My hacking journal

Java logging with log4j

· by admin · Read in about 3 min · (492 Words)
java log4j logging

What is a Logger? Basically it’s an object which lets you write code like

logger.debug("Just entered main");
logger.error(new FileNotFoundException("/home/foo/bar.txt"));
logger.warn(new Integer(12921));

instead of all those System.out.println to log what your program does. With log4j one can conveniently log to stdout, a rolling file, the syslog daemon, a message queue and so on.

How to get a Logger object? Call the static method Logger.getLogger(String name). As you can see, when you get a Logger you explicitely supply an identifier. This name is used to provide context to logging calls, so they can be effectively filtered depending on applied settings. Logger names are arranged in a hierarchical tree based on their dot separated names, exactly like DNS works: is the parent of, which is a child and a descendant of both com and Instead «com» alone is said to be an ancestor of The hierarchy matters because child loggers inherits some properties from their ancestors, like level and default appenders.

Logging is usually configured in a property files, sometimes to give users a chance for customization, but more often just to tell declarative code apart. So we put this somewhere in the CLASSPATH (sometimes it can be useful to start the VM with the system property -Dlog4j.debug to see what configuration file log4j is picking to configure itself):

# Declare a logger named "com.zybnet", and add
# two named appenders: "goku" and "vegeta".
# The first argument, "debug", is optional and specifies
# the minimum level for the message to be logged, goku, vegeta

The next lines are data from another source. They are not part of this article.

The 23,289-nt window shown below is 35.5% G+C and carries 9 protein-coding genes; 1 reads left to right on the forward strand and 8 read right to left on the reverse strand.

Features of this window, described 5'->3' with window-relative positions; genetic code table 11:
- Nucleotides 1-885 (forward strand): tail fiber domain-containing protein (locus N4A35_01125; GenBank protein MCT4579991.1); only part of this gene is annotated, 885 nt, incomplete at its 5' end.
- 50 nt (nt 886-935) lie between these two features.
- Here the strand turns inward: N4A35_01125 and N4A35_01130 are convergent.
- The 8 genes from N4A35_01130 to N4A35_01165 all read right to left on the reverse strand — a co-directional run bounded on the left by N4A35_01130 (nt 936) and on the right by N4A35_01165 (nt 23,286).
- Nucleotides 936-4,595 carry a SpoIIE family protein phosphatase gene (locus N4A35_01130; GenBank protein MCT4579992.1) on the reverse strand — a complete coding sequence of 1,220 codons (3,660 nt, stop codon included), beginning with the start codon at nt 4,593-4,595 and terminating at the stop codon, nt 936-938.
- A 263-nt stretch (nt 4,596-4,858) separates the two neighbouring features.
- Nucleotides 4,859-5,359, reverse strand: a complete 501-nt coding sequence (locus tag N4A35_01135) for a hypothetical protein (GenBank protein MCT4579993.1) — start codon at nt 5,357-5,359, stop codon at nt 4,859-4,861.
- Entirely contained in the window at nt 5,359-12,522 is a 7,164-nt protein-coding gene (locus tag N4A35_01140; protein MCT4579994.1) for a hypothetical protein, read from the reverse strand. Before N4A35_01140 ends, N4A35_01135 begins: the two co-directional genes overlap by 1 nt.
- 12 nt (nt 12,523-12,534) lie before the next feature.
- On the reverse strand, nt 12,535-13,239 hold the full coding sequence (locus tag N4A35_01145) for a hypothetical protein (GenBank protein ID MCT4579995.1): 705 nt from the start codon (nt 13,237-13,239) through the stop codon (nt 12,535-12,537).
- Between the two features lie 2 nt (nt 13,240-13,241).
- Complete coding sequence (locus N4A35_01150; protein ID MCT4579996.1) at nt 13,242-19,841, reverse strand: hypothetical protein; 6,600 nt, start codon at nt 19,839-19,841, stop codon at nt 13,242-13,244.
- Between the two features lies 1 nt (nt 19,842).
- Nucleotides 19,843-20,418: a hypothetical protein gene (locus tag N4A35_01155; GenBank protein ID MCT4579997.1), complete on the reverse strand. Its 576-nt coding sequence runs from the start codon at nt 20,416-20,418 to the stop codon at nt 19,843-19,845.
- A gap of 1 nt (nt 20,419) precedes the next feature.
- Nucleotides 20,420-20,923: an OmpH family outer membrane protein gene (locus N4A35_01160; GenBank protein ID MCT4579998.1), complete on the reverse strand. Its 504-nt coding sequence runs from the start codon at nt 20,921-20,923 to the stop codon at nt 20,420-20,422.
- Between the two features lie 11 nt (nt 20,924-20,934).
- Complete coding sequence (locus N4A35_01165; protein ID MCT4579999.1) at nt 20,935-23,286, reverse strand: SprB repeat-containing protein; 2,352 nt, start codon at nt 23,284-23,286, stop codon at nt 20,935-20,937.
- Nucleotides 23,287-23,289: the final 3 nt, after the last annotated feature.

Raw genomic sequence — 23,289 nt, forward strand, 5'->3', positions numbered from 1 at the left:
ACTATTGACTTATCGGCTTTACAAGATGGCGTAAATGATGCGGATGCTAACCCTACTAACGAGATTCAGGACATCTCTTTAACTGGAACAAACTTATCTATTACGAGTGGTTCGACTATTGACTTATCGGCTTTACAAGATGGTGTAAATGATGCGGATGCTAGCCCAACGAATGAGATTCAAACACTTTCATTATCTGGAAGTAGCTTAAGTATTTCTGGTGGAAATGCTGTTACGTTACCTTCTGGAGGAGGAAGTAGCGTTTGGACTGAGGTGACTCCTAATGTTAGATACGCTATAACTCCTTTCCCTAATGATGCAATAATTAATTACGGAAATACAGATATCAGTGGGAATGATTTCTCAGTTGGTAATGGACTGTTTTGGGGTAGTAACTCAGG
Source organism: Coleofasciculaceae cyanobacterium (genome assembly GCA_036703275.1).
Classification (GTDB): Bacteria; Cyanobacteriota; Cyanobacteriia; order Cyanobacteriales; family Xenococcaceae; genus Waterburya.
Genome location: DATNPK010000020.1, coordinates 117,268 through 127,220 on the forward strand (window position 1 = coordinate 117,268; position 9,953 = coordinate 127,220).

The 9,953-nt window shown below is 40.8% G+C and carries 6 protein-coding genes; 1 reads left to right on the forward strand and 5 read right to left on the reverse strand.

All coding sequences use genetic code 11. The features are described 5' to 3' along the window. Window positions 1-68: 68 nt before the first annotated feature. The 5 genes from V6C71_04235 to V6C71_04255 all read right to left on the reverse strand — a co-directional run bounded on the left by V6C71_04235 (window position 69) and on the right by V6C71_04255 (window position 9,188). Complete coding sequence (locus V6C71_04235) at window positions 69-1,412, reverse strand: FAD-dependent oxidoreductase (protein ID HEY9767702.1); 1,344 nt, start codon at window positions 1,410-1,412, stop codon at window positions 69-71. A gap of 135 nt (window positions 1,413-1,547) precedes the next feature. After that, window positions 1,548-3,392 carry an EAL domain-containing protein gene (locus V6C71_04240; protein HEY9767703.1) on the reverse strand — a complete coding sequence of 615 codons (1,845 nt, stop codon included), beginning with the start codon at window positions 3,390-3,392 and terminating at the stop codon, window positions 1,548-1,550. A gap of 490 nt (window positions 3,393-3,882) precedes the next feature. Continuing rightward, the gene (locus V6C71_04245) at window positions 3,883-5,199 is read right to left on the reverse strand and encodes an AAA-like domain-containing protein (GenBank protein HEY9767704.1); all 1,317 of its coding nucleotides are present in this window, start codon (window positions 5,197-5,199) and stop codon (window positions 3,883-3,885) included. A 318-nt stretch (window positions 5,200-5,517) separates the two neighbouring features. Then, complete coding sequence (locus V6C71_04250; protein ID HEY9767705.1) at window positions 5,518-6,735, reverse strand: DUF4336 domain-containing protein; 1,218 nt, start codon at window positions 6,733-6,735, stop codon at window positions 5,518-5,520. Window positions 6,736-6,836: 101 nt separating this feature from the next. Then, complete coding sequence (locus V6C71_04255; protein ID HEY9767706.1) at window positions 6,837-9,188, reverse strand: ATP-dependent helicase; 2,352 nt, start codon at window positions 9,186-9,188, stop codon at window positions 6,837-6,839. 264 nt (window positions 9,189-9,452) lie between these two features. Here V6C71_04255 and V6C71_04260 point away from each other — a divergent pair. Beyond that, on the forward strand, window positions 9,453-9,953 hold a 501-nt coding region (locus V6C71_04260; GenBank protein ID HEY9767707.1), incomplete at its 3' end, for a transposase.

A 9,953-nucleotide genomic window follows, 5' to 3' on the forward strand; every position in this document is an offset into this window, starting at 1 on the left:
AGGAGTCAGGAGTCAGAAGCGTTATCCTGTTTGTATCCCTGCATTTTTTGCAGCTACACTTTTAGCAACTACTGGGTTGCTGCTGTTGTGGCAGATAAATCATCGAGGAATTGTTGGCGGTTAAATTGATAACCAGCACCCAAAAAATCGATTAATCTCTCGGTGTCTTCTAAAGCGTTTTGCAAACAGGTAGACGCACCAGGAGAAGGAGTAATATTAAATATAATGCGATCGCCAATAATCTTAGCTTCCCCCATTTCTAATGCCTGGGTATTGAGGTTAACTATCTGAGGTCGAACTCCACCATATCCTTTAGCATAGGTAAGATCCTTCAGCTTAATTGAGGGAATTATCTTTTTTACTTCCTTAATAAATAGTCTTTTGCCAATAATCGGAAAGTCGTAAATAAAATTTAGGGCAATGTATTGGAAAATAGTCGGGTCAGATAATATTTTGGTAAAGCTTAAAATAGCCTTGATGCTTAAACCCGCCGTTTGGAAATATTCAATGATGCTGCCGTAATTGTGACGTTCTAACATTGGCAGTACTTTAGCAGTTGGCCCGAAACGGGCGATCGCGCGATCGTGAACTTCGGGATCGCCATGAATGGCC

# Declare the "goku" appender and define it
log4j.appender.goku.layout.ConversionPattern=[%-5p] %m%n

# Declare the "vegeta" appender
log4j.appender.vegeta.layout.Title=My fantastic app log

The code is quite well commented, you should intuitively understand what an «appender» is, what a «layout» is and how a named logger is created and configured. The only things that should be noted is that this file is interpreted by the PropertyConfigurator after the JavaBean standard: when you see setSomething() and getSomething() in the Javadoc, there is a property named Something that can be configured (examples are vegeta.File and layout.ConversionPattern). Remeber to traverse the Java class hierarchy to discover properties defined by superclasses.

Here is a sample Java demo which exercise the log4j API and also illustrates how to get a logger via a class name

package com.zybnet;


import org.apache.log4j.Logger;
import org.apache.log4j.PropertyConfigurator;

public class Main {

    static Logger logger;

    static {
        logger = Logger.getLogger(Main.class);

    public static void main(String[] args) {
        logger.debug("Just entered main");
        logger.error(new FileNotFoundException("/home/foo/bar.txt"));
        logger.warn(new Integer(12921));


Here are some useful links:

* [Manual](

* [PropertyConfigurator Javadoc](

* [PatternLayout](

This is a quick reference to understand basic log4j usage. If one needs more specialized behavior, it can certainly understand the official doc itself ;)

To disable a logger you use OFF (it’s kind of an undocumented log level)

Todo: Often log4j is paired with slf4j and commons-logging. Explore these things.